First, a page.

*Climate Change*

Teri has an ongoing history with the council and councillors on climate change. She worked with Councillor Iona Pannett to push the recently declared climate emergency, and submitted on the proposal herself.

 

Looking at more tangible action following the emergency, Teri has a number of options in mind. On emissions targets, she wants “more than net zero emissions by 2050. We can do it by 2030.”

 

She also plans to promote council plans being costed against climate impacts, not just economic growth. She wants the issue recognised in the council’s priorities (she acknowledges she’s a “bit of a nerd” for them), and wants to see more funding towards innovations in those reductions, and more community-lead initiatives.

 

*Te Tiriti o Waitangi*

Teri’s belief in Te Tiriti o Waitangi and partnership with Māori was apparent throughout the interview. It was an essential part of her work on the climate emergency, in part because the tangata whenua, as kaitiaki in the region, “have been doing the most work in that area to take care of the land”.

 

When asked about forming partnerships between council and iwi, she said it would need to be built on precedent: “There’s not really a law you can implement, other than recognising Te Tiriti o Waitangi.”

 

On principle, she believes “pretty much everything council does” needs to be in consultation with Māori.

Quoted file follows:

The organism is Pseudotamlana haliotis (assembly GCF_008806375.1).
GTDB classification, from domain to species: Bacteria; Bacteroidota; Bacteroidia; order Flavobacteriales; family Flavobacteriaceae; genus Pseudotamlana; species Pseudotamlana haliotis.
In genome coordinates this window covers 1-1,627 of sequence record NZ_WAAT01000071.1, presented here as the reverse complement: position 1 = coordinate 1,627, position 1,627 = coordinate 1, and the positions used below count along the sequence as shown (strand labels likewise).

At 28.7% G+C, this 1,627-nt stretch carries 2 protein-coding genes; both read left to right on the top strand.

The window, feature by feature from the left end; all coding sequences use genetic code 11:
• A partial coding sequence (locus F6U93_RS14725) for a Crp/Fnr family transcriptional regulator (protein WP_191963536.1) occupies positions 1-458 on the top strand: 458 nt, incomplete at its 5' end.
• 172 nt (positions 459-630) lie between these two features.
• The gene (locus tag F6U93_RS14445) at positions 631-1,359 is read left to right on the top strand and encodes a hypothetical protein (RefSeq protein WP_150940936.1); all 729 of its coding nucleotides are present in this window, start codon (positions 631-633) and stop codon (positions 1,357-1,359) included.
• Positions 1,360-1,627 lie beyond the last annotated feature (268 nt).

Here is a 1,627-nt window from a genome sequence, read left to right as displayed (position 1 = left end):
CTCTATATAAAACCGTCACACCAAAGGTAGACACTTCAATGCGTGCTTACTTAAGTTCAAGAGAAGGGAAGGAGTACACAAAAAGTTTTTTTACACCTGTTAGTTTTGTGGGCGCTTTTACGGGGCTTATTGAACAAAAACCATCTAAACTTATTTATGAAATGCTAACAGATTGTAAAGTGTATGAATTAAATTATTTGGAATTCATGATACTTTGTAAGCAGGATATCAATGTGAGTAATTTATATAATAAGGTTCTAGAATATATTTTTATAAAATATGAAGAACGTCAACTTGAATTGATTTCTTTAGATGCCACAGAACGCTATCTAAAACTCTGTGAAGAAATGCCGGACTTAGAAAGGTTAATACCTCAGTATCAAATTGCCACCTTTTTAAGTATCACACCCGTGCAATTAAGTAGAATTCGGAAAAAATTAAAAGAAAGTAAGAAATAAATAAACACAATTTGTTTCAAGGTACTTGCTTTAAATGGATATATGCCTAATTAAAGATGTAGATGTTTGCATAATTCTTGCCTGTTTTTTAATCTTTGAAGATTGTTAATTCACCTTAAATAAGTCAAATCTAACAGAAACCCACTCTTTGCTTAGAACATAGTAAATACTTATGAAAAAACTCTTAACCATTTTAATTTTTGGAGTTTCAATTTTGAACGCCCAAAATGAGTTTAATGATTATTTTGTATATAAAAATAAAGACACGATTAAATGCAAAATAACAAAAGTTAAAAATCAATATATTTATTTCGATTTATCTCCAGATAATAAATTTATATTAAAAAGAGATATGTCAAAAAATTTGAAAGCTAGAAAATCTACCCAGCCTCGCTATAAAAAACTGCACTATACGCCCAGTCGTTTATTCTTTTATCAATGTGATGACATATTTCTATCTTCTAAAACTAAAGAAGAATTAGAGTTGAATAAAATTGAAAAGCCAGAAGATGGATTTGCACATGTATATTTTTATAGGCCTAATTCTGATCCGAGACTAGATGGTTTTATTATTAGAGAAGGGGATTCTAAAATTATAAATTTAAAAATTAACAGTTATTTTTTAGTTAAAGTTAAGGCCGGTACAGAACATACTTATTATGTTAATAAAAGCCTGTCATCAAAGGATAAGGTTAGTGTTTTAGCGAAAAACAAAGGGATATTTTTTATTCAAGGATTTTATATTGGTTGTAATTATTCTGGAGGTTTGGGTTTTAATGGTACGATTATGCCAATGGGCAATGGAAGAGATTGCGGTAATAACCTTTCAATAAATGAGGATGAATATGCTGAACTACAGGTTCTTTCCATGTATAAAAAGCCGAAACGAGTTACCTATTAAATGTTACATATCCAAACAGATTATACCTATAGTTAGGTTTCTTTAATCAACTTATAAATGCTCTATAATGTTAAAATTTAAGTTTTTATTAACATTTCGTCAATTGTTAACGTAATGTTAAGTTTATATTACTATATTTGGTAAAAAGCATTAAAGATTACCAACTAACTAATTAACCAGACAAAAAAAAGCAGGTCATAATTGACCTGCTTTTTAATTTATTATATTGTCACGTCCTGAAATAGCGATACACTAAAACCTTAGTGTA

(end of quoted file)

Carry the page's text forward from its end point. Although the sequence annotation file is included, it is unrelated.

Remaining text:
*Mental Health*

Teri’s immediate concern with mental health in Wellington is loneliness. And she doesn’t think it’s confined to millennials, as it’s often stereotyped to be.

 

“What I’ve found is that when I’m speaking to people in rest homes, or people in residents associations, and other things like that, it’s actually a really big issue in our aging population as well.”

 

Teri’s proposal? A bigger focus on building community hubs to bridge the loneliness gap. She says a lot of them already exist, but just need more funding and support from the council.

 

She cited the council’s involvement in a Kaibosh community meal in Miramar, which came at little cost to the council and was effectively free for residents to attend. “That’s probably where I’d start,” she said.

 

*The Campaign*

Teri is proud of her position on the Labour Party ticket for the election. Not only do the principles and policies naturally align with her own, but she says it’s about the honesty of her values and alliances.

 

When asked about whether there were any Labour policies that concerned her, she acknowledged the party’s “rocky past” with Māori and Te Tiriti, and prioritising economic development over people.

 

She does, however, think the party’s seen a lot of improvements in policy since then, and also vows to use her ongoing membership to “create change from the inside” if necessary.

 

*To The Haters*

Teri’s response to a potential loss in the election was expected and straightforward: “Keep on working, keep on going.”

 

“I fully intend to hold the council accountable.”

 

***

 

COPY TEXT BOX FROM VIC PROFILE OVER

 

Captions:

  • Teri O’Neill with Interviewer Peter McKenzie, at an event I wasn’t invited to. RIP.
  • A map of Eastern Ward, stolen from the Electoral Commission. If you’re enrolled in this area (basically east of Mount Vic) Teri’s running to represent you.